What proportion of the species in the world are woody?
There are many ways to characterize a plant, but perhaps everyone (including the first known botanist Theophrastus of Eresus, one of Plato’s students) starts with a simple distinction between woody and herbaceous plants.
For a recent research project on the evolution of this simplest plant trait stemming from a NESCent working group, we needed an estimate of the proportion of woody species in the world. The problem seemed tractable; perhaps even something we could readily look up in Wikipedia. However, when we looked, we found nothing in everyone’s favourite internet look up site; nor did we find anything in ISI, Google Scholar, or even more broadly in Google.
This absence of information led us to ponder how, in the era of “big data”, could such a simple question remain unknown? Splitting plants into herbaceous and woody dates back to Theophrastus (in ~300 BC), but still by all appearances such a partitioning of biodiversity into different forms is a blind spot in the accumulated scientific knowledge. The diagram represents the problem we faced:
As shown in the diagram, while we think we live in the time of “big data” with databases representing tens of thousands of species, our data are typically still a small fraction of global biodiversity. We should point out that for our NESCent project, we assembled the largest single plant trait database to date for one of the simplest possible traits–woodiness–and we still only reached values for 16% of known species (Zanne et al. 2014). GenBank which is the most successful crowd sourced open data effort in our field is only doing slightly better. The take home message then is that an understanding of global biodiversity that goes beyond simply a name is still absent.
Part of the problem is that today’s biologists, despite our access to modern gadgets, are still lagging behind Carl Linnaeus and those that continued after him. Global data require global standards, and in the Systema Naturae there was a clear filing cabinet in which to name and add newly encountered species. But for functional and genetic data we have not (until recently) had analogous filing cabinets for genes or functional traits. Thus despite our access to better tools, those interested in either functional or molecular diversity are still playing a big game of catch up.
All this is to say that there are a lot of missing data, and even if we wanted to rely upon the current data for woodiness to estimate the true values, we are faced with an additional problem that of sampling bias. The species that we do have data for are biased geographically, functionally, and phylogenetically. The temperate climates are over-sampled and economically important species are over-sampled. Oddities are often studied, while average species far from the nearest herbarium are rarely encountered by scientists or sampled for their genetic or functional traits.
These collection biases mean that it is not a simple task to estimate any summary statistics for global diversity based on the data currently at our fingertips, including addressing the question we started with–how many species in the world are woody. Based on the challenges we faced in both data discovery and sampling biases, the light finally dawned as to why the question wasn’t already known—the question’s apparent simplicity was in fact misleading. As everyone learns in introductory biology sampling bias is a serious problem.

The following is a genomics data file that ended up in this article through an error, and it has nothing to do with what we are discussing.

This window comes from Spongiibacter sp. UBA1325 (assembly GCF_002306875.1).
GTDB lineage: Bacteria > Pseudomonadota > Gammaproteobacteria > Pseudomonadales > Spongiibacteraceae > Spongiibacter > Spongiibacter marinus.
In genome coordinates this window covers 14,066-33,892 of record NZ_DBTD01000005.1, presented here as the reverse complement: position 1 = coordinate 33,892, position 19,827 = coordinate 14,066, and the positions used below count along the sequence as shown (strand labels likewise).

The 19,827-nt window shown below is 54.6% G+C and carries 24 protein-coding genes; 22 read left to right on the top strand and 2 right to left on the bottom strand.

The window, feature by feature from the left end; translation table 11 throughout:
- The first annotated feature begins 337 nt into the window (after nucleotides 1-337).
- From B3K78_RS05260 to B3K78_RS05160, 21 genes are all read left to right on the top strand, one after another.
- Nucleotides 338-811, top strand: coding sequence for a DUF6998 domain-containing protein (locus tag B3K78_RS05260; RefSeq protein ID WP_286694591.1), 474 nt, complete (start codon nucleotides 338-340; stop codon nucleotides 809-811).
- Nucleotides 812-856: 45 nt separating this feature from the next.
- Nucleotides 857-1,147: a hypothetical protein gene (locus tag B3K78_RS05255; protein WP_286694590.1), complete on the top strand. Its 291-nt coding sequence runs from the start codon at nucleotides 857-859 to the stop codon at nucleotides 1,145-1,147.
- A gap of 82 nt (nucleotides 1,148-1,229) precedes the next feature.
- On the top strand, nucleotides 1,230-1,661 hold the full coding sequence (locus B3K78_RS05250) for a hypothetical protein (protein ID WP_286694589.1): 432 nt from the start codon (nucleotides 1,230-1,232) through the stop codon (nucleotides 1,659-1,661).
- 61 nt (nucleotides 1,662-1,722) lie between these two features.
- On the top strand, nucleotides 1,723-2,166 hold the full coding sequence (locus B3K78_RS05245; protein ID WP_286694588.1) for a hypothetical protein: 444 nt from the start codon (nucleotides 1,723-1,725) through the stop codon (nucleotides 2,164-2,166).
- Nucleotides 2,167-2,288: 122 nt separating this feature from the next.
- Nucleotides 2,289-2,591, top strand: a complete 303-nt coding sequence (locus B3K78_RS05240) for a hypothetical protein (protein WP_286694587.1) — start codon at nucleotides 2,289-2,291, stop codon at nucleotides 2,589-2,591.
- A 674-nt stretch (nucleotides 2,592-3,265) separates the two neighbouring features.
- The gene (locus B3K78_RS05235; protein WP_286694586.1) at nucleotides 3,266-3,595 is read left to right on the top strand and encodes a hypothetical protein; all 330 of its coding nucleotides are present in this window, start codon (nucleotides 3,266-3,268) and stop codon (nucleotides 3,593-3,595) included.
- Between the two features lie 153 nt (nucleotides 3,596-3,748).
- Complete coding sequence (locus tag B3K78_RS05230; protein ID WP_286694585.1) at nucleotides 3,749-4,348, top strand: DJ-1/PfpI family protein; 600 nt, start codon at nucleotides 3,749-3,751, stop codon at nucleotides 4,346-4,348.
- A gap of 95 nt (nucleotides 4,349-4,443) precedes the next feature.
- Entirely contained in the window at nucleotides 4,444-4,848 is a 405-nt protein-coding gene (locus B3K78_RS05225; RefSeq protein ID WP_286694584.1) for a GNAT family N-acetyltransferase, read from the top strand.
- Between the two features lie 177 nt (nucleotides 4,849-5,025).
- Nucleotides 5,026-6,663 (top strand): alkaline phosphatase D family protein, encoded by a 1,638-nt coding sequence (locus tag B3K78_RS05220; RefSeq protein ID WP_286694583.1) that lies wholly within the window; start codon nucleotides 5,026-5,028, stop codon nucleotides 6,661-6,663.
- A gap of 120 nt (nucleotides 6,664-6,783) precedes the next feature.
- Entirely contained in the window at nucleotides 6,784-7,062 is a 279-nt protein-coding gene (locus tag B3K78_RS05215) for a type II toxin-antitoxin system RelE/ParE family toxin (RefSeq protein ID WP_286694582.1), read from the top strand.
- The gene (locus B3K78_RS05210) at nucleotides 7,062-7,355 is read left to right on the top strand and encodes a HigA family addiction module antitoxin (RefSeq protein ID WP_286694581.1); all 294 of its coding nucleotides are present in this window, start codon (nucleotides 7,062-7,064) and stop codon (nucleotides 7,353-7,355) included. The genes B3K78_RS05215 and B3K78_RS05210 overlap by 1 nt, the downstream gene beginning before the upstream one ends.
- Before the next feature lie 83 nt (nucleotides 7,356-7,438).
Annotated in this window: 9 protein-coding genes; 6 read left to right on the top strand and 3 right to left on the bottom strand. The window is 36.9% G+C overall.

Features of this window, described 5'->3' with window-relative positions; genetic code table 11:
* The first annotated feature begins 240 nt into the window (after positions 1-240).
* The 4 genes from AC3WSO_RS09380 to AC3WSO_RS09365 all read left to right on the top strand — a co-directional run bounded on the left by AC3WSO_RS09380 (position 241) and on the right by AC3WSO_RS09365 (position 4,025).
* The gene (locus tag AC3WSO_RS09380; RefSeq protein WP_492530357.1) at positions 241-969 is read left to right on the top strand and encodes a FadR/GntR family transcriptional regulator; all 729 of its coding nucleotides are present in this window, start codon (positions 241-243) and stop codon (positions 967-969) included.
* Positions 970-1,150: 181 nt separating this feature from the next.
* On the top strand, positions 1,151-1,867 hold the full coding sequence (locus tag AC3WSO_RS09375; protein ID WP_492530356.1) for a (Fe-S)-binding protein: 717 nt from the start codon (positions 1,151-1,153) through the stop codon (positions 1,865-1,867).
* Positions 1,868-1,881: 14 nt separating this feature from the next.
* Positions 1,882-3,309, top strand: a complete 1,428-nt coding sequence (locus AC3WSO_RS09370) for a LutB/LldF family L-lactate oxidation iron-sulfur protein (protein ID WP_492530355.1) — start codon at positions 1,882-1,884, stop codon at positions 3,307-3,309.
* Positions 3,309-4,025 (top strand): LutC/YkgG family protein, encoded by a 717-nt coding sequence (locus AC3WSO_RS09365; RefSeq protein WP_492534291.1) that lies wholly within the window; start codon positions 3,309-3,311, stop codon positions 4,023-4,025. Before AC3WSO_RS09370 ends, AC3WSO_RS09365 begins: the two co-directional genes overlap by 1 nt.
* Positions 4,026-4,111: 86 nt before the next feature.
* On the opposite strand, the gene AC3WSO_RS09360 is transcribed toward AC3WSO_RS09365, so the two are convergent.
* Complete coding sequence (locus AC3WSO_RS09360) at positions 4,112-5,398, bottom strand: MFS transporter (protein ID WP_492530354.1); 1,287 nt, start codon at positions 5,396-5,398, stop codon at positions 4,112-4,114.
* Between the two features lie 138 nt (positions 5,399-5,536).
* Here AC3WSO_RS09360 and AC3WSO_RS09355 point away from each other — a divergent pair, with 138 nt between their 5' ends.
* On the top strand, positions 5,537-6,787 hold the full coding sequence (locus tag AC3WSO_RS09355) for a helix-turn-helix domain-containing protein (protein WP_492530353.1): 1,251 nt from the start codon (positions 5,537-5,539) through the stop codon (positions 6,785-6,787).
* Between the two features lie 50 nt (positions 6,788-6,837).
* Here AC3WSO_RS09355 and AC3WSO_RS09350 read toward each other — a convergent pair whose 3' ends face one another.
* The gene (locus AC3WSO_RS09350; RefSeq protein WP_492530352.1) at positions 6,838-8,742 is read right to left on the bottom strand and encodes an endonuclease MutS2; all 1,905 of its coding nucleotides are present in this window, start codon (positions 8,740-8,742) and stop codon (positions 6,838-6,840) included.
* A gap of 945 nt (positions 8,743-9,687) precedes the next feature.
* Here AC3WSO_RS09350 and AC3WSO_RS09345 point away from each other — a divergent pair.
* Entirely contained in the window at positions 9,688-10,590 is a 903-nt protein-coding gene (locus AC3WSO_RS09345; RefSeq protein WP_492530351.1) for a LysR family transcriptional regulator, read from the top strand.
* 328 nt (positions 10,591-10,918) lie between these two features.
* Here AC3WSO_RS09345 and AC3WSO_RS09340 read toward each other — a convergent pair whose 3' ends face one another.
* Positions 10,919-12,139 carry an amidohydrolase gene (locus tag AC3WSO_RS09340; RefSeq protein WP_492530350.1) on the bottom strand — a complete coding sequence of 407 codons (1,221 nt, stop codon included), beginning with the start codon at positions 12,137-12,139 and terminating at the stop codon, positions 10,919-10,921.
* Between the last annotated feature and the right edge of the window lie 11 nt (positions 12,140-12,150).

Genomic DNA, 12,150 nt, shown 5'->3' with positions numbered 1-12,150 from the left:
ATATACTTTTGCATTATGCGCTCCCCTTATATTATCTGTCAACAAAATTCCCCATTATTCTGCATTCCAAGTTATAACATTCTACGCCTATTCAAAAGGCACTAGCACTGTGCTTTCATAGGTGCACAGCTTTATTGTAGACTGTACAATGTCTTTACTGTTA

All is not lost, however: we can once again turn to Linneaus’ filing cabinet to provide us with a way forward. What we found when searching in his cabinets was that most genera are either all woody or all herbaceous–only a few have a mix of herbs and woody plants. Families are less bimodal but many still are solely composed of one sort of plant or the other. This property of genera and families turns out to be quite a powerful observation, and with a new method we were able leverage this property to work our way toward what turned out to be a robust estimate of the percentage of species in the world are woody. Our estimate is between 45 and 48% (FitzJohn et al. 2014).
Now that we have an answer to our initial question, many other questions can follow suit. For instance, we can use similar approaches to ask the following, as long as taxonomic membership conveys something about a species’ likely function. What proportion of plants are pollinated by animals? What proportion of mammals are herbivores? What percentage of insects fly? While these seem like basic, Wikipedia style questions, their answers are currently unknown to both science and google searches. These basic questions about the world will provide fundamental insight into how global functional diversity is partitioned across space and time. Furthermore they are a first step towards understanding both macro-ecological and macro-evolutionary patterns–to understand the evolution of woody and herbaceous lifeforms in relation to climate (Zanne et al. 2014) on a global scale, we need to know some distribution of these traits across the tree of life.
These global questions about functional diversity are simple, but we are only now assembling the tools that let us answer them.
Will Cornwell & Rich Fitzjohn
FitzJohn, R. G. et al. (2014) How much of the world is woody? Journal of Ecology. doi:10.1111/1365-2745.12260
Smith, S. A., Beaulieu, J. M., Stamatakis, A., & Donoghue, M. J. (2011) Understanding angiosperm diversification using small and large phylogenetic trees. American Journal of Botany doi:10.3732/ajb.1000481
Zanne, A. E., Tank, D. C., Cornwell, W. K., Eastman, J. M., Smith, S. A., FitzJohn, R. G., … & Beaulieu, J. M. (2014) Three keys to the radiation of angiosperms into freezing environments. Nature doi:10.1038/nature12872